CPL Leland E. (L.) Genthe, from Platteville, Wisconsin, and assigned to Co. M, 128TH Inf., earned the Silver Star for his efforts to rescue wounded comrades from swampy, fire-swept terrain on 26 November near Buna Mission. He was a PVT in Co. M, 128TH Inf., Wisconsin National Guard, at Platteville, WI, when 32D Div. mobilized on 15 Oct. '40. [added 7 Apr. ‘13]

CPL Paul E. (P.) Green, from Fennimore, Wisconsin, and assigned to Co. M, 128TH Inf., earned the Silver Star for his actions on 26 November near Buna. He was a PVT in Co. M, 128TH Inf., Wisconsin National Guard, at Platteville, WI, when 32D Div. mobilized on 15 Oct. '40. [added 8 Apr. ‘13]

CPL Donald R. Muench, from Lancaster, Wisconsin, and assigned to Co. M, 128TH Inf., earned the Silver Star for his efforts to direct Allied artillery fire from a machine gun raked tree near Buna on 26 November. He was a PVT in Co. M, 128TH Inf., Wisconsin National Guard, at Platteville, WI, when 32D Div. mobilized on 15 Oct. '40. [added 19 Apr. ‘13]

CPL Matthew Suslje (Susjle), from Nokomis, Illinois, and assigned to Co. M, 128TH Inf., earned the Silver Star for his actions on 26 November near Buna. [added 2 May ‘13]

PFC Lloyd G. Carter, from Highland or Montfort, Wisconsin, and assigned to Co. M, 128TH Inf., earned the Silver Star for actions on 26 November near Buna. He was a PVT in Co. M, 128TH Inf., Wisconsin National Guard, at Platteville, WI, when 32D Div. mobilized on 15 Oct. '40. [added 27 Mar. ‘13]

On 27 November another misplaced Allied air attack caused three casualties in Lt. Fryday’s Company I, 128TH Infantry in positions on the west side of New Strip.

In addition to these problems, by 28 November, there was only one operational supply boat left. The others had been damaged or destroyed by enemy action or accidents. There weren't enough aircraft available to adequately supply the troops solely by air. Once supplies did land at the Dobodura air strip, they still had to be transported to the front, 10 or 12 miles away. The few available trails were not suitable for vehicles. Natives were hired to carry supplies and help evacuate the wounded, but they would not go into the areas being reached by enemy fire. The soldiers had to carry the supplies the rest of the way themselves.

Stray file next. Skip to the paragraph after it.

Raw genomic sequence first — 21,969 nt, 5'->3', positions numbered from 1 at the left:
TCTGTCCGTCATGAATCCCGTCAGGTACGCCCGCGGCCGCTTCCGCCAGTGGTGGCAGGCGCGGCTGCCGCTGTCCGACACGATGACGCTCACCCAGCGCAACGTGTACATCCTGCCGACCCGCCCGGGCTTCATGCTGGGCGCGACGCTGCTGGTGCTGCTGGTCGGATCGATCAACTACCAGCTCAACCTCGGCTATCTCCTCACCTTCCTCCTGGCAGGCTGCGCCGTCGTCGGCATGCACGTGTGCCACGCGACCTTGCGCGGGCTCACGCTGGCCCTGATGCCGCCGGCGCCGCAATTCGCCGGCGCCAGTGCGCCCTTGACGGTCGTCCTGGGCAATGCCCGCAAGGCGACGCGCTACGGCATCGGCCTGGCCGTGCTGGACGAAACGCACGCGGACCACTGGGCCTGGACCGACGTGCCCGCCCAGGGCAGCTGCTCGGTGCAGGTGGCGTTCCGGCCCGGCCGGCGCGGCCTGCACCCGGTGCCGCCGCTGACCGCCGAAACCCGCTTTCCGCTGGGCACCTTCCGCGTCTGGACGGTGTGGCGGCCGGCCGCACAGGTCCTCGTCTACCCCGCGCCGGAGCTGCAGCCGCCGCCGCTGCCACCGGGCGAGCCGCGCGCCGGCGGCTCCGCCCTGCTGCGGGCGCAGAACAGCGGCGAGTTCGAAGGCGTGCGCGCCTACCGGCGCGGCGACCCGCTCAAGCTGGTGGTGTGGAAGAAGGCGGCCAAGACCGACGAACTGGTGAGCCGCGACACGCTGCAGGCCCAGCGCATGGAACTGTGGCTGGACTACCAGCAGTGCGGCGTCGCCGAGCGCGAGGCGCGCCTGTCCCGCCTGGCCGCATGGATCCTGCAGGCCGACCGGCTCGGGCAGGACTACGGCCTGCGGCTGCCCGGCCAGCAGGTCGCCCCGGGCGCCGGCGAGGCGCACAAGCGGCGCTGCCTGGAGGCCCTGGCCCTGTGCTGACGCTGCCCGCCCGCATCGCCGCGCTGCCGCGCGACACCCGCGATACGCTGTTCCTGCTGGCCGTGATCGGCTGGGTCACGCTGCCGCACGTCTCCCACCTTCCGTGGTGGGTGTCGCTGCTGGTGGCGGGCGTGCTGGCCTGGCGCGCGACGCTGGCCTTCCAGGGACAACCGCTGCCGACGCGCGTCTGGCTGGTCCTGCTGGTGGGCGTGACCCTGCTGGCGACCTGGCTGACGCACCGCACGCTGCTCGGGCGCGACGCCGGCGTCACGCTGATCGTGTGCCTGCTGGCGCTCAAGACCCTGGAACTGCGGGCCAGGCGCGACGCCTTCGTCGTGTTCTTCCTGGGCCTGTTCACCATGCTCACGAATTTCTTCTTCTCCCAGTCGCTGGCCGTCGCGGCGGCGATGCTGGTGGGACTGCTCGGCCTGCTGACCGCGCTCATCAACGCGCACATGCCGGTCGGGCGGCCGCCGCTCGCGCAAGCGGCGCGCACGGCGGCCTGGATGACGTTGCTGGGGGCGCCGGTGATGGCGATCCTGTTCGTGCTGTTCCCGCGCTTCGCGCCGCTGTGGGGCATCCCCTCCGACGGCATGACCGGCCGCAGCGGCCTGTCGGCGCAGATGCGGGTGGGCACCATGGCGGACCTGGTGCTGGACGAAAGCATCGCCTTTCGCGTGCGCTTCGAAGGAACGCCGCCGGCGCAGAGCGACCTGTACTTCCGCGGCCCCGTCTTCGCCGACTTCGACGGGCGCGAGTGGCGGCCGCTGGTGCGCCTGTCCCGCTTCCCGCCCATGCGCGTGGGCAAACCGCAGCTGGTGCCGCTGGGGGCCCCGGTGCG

On 30 November an attack was scheduled for Warren Force and Urbana Force. Both attacks were better planned and organized than previous attempts. The fire support was better coordinated on both fronts.

Warren Force was able to advance to the enemy’s main line of resistance, but was stopped by the well-built defensive works. There were no tanks or artillery to destroy the bunkers and the unit had little equipment or training for attacks on these positions.

CPT Edward H. Sandell, from Rock County, Wisconsin, and assigned to HQ Co., 128TH Inf., earned the Silver Star for his actions on 30 November near Buna. The decoration was bestowed posthumously, he was KIA 25 Dec. ‘42. He was a 2LT in Co. L, 128TH Inf., Wisconsin National Guard, at Beloit, WI, when 32D Div. mobilized on 15 Oct. '40. More information about him and his medal can be found on the roster of Silver Star recipients. [added 13 Feb. ‘13]

SSG Norman J. Bland, from Kalamazoo, Michigan, and assigned to Co. C, 126TH Inf., earned the Silver Star (posthumously) for his actions on 1 December near Buna. He was a PVT in Co. C, 126TH Inf., Michigan National Guard, at Kalamazoo, MI, when 32D Div. mobilized on 15 Oct. '40. More information about him and his medal can be found on the roster of Silver Star recipients. [added 18 Feb. ‘13]
 

At this point you should return to the main Battle of Buna page for some information related to the 32D Division as a whole. You will then be directed back to this point at the appropriate time.


On 3 December 1942, COL Clarence A. Martin (I Corps G-3) was given command of the 128TH Infantry and Warren Force; he succeeded COL J. Tracy Hale.